Mailing List Message #114739
From: Cliff Lynch <>
Sender: <>
Subject: Recounting Algorithms Workshop, Toronto, CA, 7-8 May 2020
Date: Sat, 21 Dec 2019 03:01:31 -0500
This is to my knowledge a rather unique workshop that should be of interest to many in the CNI community, and I wanted to share the call for papers.

With best wishes for the holidays and the new year.

Clifford Lynch
Director, CNI


Recounting Algorithms: A Workshop on Critical Algorithm Studies in the Library
University of Toronto Mississauga Library
May 7-8, 2020
Call for Proposals
How can libraries and archives best contribute to emerging critical discourses around algorithms, machine learning, and artificial intelligence? Recounting Algorithms is a two-day workshop, supported by the Council on Library and Information Resources and hosted by the University of Toronto Mississauga Library, that aims to enrich the intersections of critical algorithm studies and academic librarianship.
Efforts to historicize, culturally situate, and foreground algorithmic systems as manifestations of bias and power have flourished recently. Work in this area has contributed important insights into the often oppressive operational conditions of systems used to automate tasks such as hiring, criminal risk assessment, supply chain management, web page ranking, and surveillance. The robustness of this growing field of inquiry is demonstrated in the varied institutional backgrounds of those who have contributed to it—they include journalists, artists, advocates, and academic researchers from across the disciplinary spectrum.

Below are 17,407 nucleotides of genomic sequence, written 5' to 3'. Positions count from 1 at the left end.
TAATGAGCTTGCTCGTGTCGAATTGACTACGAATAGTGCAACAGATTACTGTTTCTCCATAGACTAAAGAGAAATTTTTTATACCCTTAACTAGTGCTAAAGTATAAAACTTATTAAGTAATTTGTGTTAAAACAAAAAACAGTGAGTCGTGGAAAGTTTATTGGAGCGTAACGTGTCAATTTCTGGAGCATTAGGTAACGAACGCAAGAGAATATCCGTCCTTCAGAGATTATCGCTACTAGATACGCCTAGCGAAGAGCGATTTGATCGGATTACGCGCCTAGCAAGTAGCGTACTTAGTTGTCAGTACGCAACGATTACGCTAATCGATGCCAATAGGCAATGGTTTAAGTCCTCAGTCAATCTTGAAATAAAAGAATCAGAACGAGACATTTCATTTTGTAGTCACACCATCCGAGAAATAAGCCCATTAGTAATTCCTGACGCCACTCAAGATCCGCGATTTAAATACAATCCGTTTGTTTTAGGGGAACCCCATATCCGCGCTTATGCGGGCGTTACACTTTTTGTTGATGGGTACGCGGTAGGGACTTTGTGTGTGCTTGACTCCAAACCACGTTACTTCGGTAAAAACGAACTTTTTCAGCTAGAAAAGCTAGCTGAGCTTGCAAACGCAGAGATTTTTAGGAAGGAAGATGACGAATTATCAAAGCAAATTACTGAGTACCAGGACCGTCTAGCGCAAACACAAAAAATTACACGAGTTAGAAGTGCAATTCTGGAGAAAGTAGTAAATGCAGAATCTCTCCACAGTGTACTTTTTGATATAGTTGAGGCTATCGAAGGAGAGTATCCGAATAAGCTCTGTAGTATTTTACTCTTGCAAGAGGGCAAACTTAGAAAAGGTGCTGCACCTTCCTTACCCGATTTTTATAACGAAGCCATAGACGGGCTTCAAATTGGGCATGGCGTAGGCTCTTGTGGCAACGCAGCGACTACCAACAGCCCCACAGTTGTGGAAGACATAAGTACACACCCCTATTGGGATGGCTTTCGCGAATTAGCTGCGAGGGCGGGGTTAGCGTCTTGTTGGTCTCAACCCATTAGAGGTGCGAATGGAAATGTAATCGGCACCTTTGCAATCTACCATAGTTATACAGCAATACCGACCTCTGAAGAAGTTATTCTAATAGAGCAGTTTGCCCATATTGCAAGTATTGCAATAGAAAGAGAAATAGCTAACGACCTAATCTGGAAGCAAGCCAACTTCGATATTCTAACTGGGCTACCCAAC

Librarians and archivists are beginning to incorporate aspects of this critical discourse through projects that advance algorithmic literacy and initiatives, like Information Maintainers, that emphasize the intersection of information technology, data governance, and social justice. Relatedly, initiatives such as Emulation as a Service and Collections as Data suggest new services and infrastructures that might facilitate analysis of algorithmic systems.
We invite proposals for pedagogical resources, creative projects, and library services that explore how libraries can support and build on investigations of algorithmic systems (including, machine learning and AI) and their enabling social conditions. While proposals should be oriented toward the library as a context for sustaining and supporting instruction and critical inquiry, we encourage submissions from non-librarians, particularly from educators, researchers, graduate students, artists, journalists and advocates. Potential themes include but are not limited to:
• Projects to collect, preserve, and curate materials relevant to the study of algorithmic systems.
• Resources for addressing emerging aspects of information and digital literacy related to machine learning and artificial intelligence.
• Projects that reframe core values and practices (such as access and literacy) in light of work from critical algorithm studies.
Invited workshop participants will present their proposals (in draft or prototype form) and engage in workshop activities to refine and develop them using constructive input from the group. Workshopped projects will be shared as an online resource following the workshop.
Submissions should include a project abstract (500-word max) and bio (50 word max) for each presenter. If submitting with co-authors, please limit the group to no more than three presenters. Please submit all materials via email by January 17, 2020. Successful applicants will be notified of acceptance by February 7, 2020. Email with additional questions.

Seth Erickson (Penn State University Libraries)
Chris Young (University of Toronto Mississauga Library)
Andrew Meade McGee (Carnegie Mellon University Libraries)
Justin Shanks (Montana State University Library)
Wendy Hoi Yan Wong (Chinese University of Hong Kong Library)
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